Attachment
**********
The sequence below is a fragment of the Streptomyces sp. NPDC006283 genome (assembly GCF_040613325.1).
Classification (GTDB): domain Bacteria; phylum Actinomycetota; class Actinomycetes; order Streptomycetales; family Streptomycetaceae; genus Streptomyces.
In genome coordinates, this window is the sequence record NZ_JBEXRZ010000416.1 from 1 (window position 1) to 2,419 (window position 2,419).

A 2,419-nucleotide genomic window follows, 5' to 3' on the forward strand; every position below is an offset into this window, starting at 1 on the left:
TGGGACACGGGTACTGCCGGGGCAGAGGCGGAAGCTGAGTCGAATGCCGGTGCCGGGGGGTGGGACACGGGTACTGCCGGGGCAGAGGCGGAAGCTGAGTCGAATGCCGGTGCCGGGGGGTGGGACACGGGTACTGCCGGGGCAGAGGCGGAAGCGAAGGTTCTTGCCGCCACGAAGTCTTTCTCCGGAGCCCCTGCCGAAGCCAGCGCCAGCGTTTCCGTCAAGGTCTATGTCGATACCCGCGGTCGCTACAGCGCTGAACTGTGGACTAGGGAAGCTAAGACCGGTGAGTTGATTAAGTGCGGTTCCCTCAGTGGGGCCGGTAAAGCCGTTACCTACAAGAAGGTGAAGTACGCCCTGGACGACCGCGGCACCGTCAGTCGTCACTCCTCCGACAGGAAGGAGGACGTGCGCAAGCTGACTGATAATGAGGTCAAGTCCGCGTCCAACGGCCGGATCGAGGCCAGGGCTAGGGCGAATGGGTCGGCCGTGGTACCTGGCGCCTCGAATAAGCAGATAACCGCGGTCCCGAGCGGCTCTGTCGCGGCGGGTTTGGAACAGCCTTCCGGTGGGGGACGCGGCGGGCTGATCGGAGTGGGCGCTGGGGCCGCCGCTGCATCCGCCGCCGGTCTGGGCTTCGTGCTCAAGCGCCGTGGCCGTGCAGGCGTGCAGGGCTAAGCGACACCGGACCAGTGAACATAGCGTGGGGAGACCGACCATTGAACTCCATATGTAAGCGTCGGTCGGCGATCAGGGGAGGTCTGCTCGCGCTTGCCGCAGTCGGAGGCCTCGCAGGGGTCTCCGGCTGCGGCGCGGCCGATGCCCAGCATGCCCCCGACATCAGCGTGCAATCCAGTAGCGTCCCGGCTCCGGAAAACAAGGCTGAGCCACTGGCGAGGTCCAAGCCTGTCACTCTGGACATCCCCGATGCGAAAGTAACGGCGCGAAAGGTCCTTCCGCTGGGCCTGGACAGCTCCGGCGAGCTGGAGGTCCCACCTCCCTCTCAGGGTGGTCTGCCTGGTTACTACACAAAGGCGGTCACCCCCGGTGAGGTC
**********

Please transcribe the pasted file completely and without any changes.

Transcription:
The sequence below is a fragment of the Streptomyces sp. NPDC006283 genome (assembly GCF_040613325.1).
Classification (GTDB): domain Bacteria; phylum Actinomycetota; class Actinomycetes; order Streptomycetales; family Streptomycetaceae; genus Streptomyces.
In genome coordinates, this window is the sequence record NZ_JBEXRZ010000416.1 from 1 (window position 1) to 2,419 (window position 2,419).

A 2,419-nucleotide genomic window follows, 5' to 3' on the forward strand; every position below is an offset into this window, starting at 1 on the left:
TGGGACACGGGTACTGCCGGGGCAGAGGCGGAAGCTGAGTCGAATGCCGGTGCCGGGGGGTGGGACACGGGTACTGCCGGGGCAGAGGCGGAAGCTGAGTCGAATGCCGGTGCCGGGGGGTGGGACACGGGTACTGCCGGGGCAGAGGCGGAAGCGAAGGTTCTTGCCGCCACGAAGTCTTTCTCCGGAGCCCCTGCCGAAGCCAGCGCCAGCGTTTCCGTCAAGGTCTATGTCGATACCCGCGGTCGCTACAGCGCTGAACTGTGGACTAGGGAAGCTAAGACCGGTGAGTTGATTAAGTGCGGTTCCCTCAGTGGGGCCGGTAAAGCCGTTACCTACAAGAAGGTGAAGTACGCCCTGGACGACCGCGGCACCGTCAGTCGTCACTCCTCCGACAGGAAGGAGGACGTGCGCAAGCTGACTGATAATGAGGTCAAGTCCGCGTCCAACGGCCGGATCGAGGCCAGGGCTAGGGCGAATGGGTCGGCCGTGGTACCTGGCGCCTCGAATAAGCAGATAACCGCGGTCCCGAGCGGCTCTGTCGCGGCGGGTTTGGAACAGCCTTCCGGTGGGGGACGCGGCGGGCTGATCGGAGTGGGCGCTGGGGCCGCCGCTGCATCCGCCGCCGGTCTGGGCTTCGTGCTCAAGCGCCGTGGCCGTGCAGGCGTGCAGGGCTAAGCGACACCGGACCAGTGAACATAGCGTGGGGAGACCGACCATTGAACTCCATATGTAAGCGTCGGTCGGCGATCAGGGGAGGTCTGCTCGCGCTTGCCGCAGTCGGAGGCCTCGCAGGGGTCTCCGGCTGCGGCGCGGCCGATGCCCAGCATGCCCCCGACATCAGCGTGCAATCCAGTAGCGTCCCGGCTCCGGAAAACAAGGCTGAGCCACTGGCGAGGTCCAAGCCTGTCACTCTGGACATCCCCGATGCGAAAGTAACGGCGCGAAAGGTCCTTCCGCTGGGCCTGGACAGCTCCGGCGAGCTGGAGGTCCCACCTCCCTCTCAGGGTGGTCTGCCTGGTTACTACACAAAGGCGGTCACCCCCGGTGAGGTC